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Leveraging Gate-Level Properties to Identify Hardware Timing Channels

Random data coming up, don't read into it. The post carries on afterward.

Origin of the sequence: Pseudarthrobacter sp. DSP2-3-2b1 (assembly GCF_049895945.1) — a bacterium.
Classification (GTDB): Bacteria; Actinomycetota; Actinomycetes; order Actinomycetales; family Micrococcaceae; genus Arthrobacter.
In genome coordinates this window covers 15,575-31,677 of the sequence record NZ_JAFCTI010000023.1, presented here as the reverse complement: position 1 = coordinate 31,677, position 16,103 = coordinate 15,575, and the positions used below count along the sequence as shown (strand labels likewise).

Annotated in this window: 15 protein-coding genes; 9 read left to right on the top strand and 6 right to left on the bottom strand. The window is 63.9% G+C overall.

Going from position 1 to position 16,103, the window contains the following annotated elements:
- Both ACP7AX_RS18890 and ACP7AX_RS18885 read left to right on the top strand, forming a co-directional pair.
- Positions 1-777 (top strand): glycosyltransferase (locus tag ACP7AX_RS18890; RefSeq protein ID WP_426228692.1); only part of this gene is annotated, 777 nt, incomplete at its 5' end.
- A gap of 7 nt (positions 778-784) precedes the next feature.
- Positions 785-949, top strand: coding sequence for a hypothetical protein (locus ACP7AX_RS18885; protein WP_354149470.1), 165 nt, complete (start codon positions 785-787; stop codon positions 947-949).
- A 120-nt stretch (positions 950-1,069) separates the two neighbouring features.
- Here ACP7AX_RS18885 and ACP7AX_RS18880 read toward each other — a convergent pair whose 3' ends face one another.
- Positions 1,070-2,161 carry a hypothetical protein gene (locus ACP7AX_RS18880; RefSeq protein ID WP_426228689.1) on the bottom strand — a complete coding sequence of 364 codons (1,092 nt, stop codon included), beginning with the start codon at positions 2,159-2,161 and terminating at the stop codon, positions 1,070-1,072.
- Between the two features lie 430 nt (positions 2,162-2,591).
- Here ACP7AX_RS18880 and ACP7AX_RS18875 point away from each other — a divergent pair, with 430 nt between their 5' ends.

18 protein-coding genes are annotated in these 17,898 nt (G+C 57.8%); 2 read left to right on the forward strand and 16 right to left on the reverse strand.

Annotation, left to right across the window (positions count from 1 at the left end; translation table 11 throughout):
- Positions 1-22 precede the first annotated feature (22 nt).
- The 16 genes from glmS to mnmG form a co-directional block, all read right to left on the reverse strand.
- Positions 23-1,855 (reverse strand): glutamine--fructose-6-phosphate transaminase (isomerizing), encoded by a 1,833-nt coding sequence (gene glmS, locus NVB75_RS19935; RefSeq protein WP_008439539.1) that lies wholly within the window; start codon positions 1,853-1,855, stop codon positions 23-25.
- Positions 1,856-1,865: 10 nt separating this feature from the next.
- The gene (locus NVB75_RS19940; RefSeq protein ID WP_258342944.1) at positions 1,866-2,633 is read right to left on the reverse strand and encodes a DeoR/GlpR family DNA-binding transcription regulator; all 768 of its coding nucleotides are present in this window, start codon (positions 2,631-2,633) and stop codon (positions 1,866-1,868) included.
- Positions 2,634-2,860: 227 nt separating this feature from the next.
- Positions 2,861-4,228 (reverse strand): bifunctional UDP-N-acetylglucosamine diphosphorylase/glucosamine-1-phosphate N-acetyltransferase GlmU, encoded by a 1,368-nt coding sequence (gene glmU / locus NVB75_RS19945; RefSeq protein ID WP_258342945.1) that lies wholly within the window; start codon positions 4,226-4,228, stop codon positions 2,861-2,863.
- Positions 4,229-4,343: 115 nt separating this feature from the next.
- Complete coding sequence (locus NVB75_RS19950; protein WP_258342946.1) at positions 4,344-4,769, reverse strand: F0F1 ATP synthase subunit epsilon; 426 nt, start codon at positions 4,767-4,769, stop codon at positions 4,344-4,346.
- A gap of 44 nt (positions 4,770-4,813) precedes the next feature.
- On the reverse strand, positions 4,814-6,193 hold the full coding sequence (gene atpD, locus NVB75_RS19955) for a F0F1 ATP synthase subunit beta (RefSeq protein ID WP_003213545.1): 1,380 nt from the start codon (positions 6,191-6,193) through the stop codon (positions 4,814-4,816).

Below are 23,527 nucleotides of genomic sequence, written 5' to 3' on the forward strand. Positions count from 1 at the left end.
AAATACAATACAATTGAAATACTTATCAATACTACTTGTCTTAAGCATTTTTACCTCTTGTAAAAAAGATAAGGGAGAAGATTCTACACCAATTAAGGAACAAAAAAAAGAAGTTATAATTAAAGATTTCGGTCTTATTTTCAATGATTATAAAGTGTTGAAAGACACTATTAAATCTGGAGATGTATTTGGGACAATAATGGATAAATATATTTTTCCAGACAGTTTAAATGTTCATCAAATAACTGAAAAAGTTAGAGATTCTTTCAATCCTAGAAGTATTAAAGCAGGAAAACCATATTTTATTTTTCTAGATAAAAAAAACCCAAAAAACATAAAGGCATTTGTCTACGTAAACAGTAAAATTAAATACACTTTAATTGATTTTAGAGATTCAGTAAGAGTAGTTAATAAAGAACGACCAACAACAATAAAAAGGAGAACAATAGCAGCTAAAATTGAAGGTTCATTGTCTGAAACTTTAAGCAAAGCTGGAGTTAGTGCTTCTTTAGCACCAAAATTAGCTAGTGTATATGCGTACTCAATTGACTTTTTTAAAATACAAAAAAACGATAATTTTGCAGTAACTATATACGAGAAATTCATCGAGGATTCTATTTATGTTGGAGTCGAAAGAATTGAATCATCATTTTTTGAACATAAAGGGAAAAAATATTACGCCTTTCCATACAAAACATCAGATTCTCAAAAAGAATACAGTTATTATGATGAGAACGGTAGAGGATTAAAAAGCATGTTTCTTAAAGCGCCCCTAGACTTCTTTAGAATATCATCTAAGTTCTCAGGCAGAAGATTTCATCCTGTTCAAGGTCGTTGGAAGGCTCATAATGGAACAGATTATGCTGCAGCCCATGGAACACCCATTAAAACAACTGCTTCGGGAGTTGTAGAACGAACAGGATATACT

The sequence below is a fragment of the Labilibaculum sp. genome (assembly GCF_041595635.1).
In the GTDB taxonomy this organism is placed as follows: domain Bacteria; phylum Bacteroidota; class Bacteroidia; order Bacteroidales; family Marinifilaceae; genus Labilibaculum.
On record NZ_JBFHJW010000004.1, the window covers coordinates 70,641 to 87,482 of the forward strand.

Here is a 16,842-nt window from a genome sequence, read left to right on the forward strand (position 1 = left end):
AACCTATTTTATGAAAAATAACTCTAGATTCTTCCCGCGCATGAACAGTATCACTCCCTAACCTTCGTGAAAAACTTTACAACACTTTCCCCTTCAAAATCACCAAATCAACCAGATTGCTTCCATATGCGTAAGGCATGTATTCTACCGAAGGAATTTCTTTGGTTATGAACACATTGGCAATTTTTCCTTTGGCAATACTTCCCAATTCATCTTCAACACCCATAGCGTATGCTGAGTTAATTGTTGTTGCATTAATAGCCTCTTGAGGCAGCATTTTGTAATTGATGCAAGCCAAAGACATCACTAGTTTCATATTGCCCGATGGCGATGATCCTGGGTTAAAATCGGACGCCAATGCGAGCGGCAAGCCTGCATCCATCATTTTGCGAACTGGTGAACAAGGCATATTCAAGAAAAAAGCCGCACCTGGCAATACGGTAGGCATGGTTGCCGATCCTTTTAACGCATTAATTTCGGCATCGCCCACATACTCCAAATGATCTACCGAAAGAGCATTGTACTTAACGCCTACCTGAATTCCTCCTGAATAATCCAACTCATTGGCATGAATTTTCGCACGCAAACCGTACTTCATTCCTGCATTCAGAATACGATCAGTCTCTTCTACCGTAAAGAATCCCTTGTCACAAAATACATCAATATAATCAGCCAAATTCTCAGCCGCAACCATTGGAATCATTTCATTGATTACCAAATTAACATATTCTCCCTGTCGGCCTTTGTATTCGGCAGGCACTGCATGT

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Modern embedded computing systems such as medical devices, airplanes, and automobiles continue to dominate some of the most critical aspects of our lives. In such systems, the movement of information throughout a device must be tightly controlled to prevent violations of privacy or integrity. Unfortunately, bounding the flow of information can often present a significant challenge, as information can flow through channels that are difficult to detect, such as timing channels. As has been demonstrated by recent research in hardware security, information flow tracking techniques deployed at the hardware or gate level show promise at identifying these 'timing flows' but provide no formal statements about this claim \({\scriptstyle\text{NOR}}\) mechanisms for separating out timing information from other types of flows. In this paper, we first prove that gate-level information flow tracking can in fact detect timing flows. In addition, we work to identify these timing flows separately from other flows by presenting a framework for identifying a different type of flow that we call functional flows. By using this framework to either confirm or rule out the existence of such flows, we leverage the previous work in hardware information flow tracking to effectively isolate timing flows. To show the effectiveness of this model, we demonstrate its usage on three practical examples: a shared bus (I \(^{2}\) C), a cache in a MIPS-based processor, and an RSA encryption core, all of which were written in Verilog/VHDL and then simulated in a variety of scenarios. In each scenario, we demonstrate how our framework can be used to identify timing and functional flows and also analyze our model's overhead. © 1982-2012 IEEE.

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